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Abstract

  1. Top of page
  2. Abstract
  3. PATIENTS AND METHODS
  4. RESULTS
  5. DISCUSSION
  6. AUTHOR CONTRIBUTIONS
  7. Acknowledgments
  8. REFERENCES

Objective

It has been suggested that immunologic events in the lungs may be involved in triggering immunity, in particular production of anti–citrullinated protein antibodies (ACPAs) during early phases of rheumatoid arthritis (RA). The aim of this study was to investigate the structural and immunologic features of the lungs in incident cases of early RA in relation to ACPA presence and smoking status.

Methods

High-resolution computed tomography (HRCT) was used to examine the lungs of 105 patients with early, untreated RA (70 with ACPA-positive RA and 35 with ACPA-negative RA) and 43 healthy individuals. Bronchoscopy with collection of bronchoalveolar lavage (BAL) fluid and mucosal bronchial biopsy specimens was performed in 23 RA patients. The presence of citrullinated proteins in the bronchial tissue was detected by immunohistochemical staining. ACPAs (detected with an anti–cyclic citrullinated peptide 2 test) and total Ig levels were determined in the sera and BAL fluid of RA patients.

Results

HRCT imaging revealed that 63% of ACPA-positive RA patients had parenchymal lung abnormalities, compared with only 37% of ACPA-negative RA patients and 30% of healthy controls (each P < 0.05). These significant differences remained after adjustment for smoking status. Airway changes detected by HRCT were more frequent in RA patients than in healthy controls (66% versus 42%; P < 0.05), but there was no difference between ACPA-positive and ACPA-negative RA patients. Immunohistochemical studies of the bronchial tissue showed increased staining for citrullinated proteins in ACPA-positive RA patients compared with ACPA-negative RA patients (P < 0.05). ACPA levels were relatively higher in the BAL fluid as compared with the sera of ACPA-positive RA patients, suggesting that there is local production of ACPAs in the lungs of these patients.

Conclusion

The presence of ACPAs is associated with parenchymal lung abnormalities, site-specific citrullination, and antibody enrichment in the lungs early in the development of ACPA-positive RA.

There is increasing evidence to indicate that autoimmunity as well as inflammatory reactions occur systemically before development of any clinical sign of joint disease in patients with anti–citrullinated protein antibody (ACPA)–positive rheumatoid arthritis (RA) ([1, 2]). The fact that environmental agents such as smoking ([3]) contribute to the risk of developing ACPA-positive RA suggests that events in the lungs may occur early in the course of ACPA-positive RA and could contribute to the systemic autoimmunity that precedes the onset of RA.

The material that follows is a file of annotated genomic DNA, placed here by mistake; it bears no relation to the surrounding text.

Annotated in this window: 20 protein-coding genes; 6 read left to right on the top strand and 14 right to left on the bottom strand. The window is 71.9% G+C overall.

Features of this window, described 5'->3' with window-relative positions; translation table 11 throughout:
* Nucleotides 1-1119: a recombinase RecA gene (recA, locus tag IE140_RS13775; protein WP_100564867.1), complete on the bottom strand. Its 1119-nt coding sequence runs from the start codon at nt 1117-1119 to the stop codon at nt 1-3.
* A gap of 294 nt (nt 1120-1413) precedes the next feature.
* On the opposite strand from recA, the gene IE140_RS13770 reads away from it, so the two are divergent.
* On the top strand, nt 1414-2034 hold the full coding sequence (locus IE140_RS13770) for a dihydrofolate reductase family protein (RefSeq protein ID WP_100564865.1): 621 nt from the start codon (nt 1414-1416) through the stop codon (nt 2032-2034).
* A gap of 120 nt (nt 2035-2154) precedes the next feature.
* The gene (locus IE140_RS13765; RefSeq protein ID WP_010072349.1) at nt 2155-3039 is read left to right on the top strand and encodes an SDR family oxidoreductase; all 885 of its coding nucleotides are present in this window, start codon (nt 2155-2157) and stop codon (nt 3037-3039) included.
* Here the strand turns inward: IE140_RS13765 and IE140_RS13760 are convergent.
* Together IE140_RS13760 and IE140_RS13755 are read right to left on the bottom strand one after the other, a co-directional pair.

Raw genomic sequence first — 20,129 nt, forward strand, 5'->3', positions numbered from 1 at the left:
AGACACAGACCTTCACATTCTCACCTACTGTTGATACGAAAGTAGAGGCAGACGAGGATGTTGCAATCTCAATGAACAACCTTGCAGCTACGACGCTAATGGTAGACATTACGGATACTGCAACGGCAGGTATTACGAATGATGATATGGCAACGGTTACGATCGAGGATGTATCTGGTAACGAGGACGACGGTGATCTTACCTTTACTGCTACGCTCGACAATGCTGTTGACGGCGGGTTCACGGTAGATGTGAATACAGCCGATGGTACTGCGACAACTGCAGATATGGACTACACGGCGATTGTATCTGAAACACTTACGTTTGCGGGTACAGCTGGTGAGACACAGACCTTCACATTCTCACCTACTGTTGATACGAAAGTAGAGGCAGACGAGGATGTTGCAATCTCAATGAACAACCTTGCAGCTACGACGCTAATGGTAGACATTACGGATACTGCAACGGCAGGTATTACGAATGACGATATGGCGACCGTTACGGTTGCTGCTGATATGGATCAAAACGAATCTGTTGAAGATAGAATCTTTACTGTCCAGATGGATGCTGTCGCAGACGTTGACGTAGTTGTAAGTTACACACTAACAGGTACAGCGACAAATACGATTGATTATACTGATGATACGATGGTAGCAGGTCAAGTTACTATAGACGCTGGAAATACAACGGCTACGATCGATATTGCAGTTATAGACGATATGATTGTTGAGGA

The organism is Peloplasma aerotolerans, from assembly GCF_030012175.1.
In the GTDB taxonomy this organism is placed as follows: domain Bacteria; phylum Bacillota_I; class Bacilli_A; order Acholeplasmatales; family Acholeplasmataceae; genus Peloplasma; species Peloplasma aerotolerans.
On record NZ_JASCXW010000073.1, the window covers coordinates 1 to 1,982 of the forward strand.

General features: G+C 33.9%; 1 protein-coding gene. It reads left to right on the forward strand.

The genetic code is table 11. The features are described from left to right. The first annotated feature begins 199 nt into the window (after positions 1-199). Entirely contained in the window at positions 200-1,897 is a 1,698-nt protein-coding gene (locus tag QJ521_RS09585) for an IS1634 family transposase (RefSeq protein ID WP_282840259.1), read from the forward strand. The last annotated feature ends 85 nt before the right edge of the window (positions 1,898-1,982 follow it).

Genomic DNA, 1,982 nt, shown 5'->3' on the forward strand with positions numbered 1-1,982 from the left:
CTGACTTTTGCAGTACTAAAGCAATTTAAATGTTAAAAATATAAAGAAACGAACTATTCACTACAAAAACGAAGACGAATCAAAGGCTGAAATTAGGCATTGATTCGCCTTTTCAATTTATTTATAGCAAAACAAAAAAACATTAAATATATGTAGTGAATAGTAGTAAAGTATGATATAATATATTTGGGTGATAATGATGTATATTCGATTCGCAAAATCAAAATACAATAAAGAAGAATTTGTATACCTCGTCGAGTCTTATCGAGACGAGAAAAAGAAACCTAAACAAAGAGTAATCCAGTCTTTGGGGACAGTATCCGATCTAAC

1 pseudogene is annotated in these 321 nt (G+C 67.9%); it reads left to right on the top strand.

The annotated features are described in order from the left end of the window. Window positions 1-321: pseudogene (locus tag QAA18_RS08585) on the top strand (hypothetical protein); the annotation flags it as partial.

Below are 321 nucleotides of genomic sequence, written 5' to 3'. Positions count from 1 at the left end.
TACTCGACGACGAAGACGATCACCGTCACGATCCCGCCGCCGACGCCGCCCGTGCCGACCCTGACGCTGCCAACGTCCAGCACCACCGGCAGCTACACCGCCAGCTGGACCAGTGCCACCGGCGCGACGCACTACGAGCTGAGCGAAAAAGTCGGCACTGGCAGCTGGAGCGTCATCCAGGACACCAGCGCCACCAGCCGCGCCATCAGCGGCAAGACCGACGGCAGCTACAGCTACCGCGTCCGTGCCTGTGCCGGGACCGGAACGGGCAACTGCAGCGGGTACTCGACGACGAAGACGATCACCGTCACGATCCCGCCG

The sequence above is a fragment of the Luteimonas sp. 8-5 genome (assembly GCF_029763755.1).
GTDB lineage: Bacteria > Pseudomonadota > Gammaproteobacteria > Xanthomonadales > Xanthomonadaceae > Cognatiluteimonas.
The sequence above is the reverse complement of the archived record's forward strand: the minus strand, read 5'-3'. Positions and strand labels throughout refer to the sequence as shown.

There is, however, very little information available on whether changes in the lungs are present in the early stages of RA, and whether such changes might differ between ACPA-positive and ACPA-negative RA. Recently published data from a study of ACPA-positive healthy individuals at risk of RA suggested that structural pulmonary changes may indeed precede the onset of RA ([4]).

In the present study, we investigated the structural and functional pulmonary manifestations in a group of patients with incident RA. We also studied ACPAs in the bronchoalveolar lavage (BAL) fluid of patients with early RA to investigate whether lung abnormalities and local anticitrulline immunity are already present in the early stages after the onset of the first symptoms of RA.

PATIENTS AND METHODS

  1. Top of page
  2. Abstract
  3. PATIENTS AND METHODS
  4. RESULTS
  5. DISCUSSION
  6. AUTHOR CONTRIBUTIONS
  7. Acknowledgments
  8. REFERENCES

Patients

Patients attending the early arthritis clinic at Karolinska University Hospital in Stockholm, Sweden were invited to participate in a study investigating lung involvement in patients with newly diagnosed RA (the Lung Investigation in Newly Diagnosed RA [LURA] study). In total, 125 patients with early RA were invited to participate. Patients were considered eligible for the study if they had newly diagnosed RA according to the American College of Rheumatology 1987 classification criteria ([5]) and had not been previously treated with oral glucocorticoids and disease-modifying antirheumatic drugs (DMARDs). Additional criteria used for exclusion were pregnancy and alcohol and/or drug abuse. Of the 125 eligible patients, 18 declined to participate and 2 failed to complete the study protocol. Thus, 105 patients (84%) were available for the current study.